It was very chewy. Our jaws got kind of tired chewing these. Perhaps we should have eaten them while it’s still hot. We ate them last as we were too engrossed with the crab.


The food was fantastic and for all that we had, I even think that $44 is inexpensive.

You know … I had tried to stop directly recommending anyone to try any restaurant for some time already. We even stopped calling our blog posts a review as we are NOT restaurant reviewers but just mere bloggers sharing our dining experiences. We are definitely not food critics and do not pretend we are Michelin Inspectors. No siree … we are just mere bloggers. I’ll make it an exception this time … I recommend you try the rice cake crab here. You might just like it.

Note that Ningtu is closed on Wednesdays and they accept cash only.

NingTu Restaurant 寧都飯店 on Urbanspoon

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  1. fmed

    I think Ningtu is great. Old school Shanghainese. I have never had anything but great service from the staff there.

    You should try the iced lemon water next time. It’s far more refreshing than the usual kind.

    1. Doug

      I think Ningtu is bland, but I prefer New school Shanghainese (Which the dishes are presented artistically and the restaurant owner’s care about there customers, by providing good service).

      I’ve had good, bad, and nightmare experience at Ningtu but it just depends on what day of the week and time, that you would dine at Ningtu.

      You should try the lime water, infused with jasmine water soup.

      1. Ben

        Hi Doug:
        For the food we had in Ningtu, they were anything but bland. I think one fact will speak for itself — that Ningtu is popular and they are absolutely packed the day I was there. I had never been there for dinner but from all indication of what I saw that morning, I am not surprised that they often run full house for dinners too. Maybe the service complains are true but we were well attended to — very prompt, efficient and quite personable too.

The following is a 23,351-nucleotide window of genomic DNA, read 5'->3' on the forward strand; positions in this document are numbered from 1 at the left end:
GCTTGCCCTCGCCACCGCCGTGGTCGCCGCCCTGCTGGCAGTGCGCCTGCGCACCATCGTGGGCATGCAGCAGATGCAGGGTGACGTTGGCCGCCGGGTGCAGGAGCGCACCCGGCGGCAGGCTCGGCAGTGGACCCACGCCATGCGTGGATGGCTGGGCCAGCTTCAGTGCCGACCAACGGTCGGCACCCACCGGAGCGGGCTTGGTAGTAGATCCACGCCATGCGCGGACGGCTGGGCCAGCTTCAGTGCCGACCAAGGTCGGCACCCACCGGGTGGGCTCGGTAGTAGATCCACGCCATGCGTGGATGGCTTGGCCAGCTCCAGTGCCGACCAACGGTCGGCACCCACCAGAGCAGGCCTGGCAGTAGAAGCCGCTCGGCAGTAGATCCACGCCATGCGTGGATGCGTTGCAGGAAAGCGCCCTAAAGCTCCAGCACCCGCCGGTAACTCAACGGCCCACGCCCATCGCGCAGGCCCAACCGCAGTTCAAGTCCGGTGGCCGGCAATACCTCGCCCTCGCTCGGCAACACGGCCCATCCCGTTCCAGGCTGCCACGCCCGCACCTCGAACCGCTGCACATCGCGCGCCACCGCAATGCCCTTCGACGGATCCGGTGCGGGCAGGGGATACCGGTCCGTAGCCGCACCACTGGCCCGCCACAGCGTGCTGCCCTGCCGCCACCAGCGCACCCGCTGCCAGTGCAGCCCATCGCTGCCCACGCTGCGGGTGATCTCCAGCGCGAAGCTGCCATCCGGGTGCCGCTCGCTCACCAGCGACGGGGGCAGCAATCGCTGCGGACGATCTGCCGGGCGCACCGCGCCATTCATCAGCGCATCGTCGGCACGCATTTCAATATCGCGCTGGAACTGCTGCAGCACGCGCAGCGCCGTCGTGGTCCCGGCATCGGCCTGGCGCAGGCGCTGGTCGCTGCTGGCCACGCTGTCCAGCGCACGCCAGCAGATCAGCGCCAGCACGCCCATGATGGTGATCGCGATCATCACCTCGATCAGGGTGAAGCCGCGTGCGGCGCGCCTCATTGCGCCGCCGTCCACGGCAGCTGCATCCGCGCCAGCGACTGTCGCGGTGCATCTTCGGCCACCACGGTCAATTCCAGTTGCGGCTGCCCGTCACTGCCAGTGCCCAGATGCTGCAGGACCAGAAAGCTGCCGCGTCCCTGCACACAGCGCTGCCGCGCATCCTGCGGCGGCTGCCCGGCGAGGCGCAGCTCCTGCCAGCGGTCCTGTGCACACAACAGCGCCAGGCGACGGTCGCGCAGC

1. Doug

          This restaurant is quite busy throughout the day but I’ve had boring dishes that the waitress had recommended. Next time I should try the dishes you’ve had order because it look much tastier then what my waitress had recommended.

          I just prefer modern restaurant because they are up to date about service and fresh quality of products.

          I’m curious if dried products like fish tend to lose its natural flavor, compare to fresh fish?

          I just think dried products are easier to cook because they don’t rot and can be store for many years. While fresh products have to be cook as soon as possible or the fresh product would taste awful.

      2. fmed

        I actually find the food at Ningtu more robust in flavour than the newer Shanghai places that often tend to cater to the Cantonese palates. If anything, the food is more savoury and salty at Ningtu.

        They also serve some now pretty authentic Shanghai homestyle dishes that use items like dried fish, etc that you often don’t see at the more modern places.

        1. fmed, if you can recall, can you point me to the Shanghai homestyle dishes? Or some recommendations as to what to order at Ningtu. Thinking of checking it out over the weekend. TIA.

          1. fmed


  2. Ryan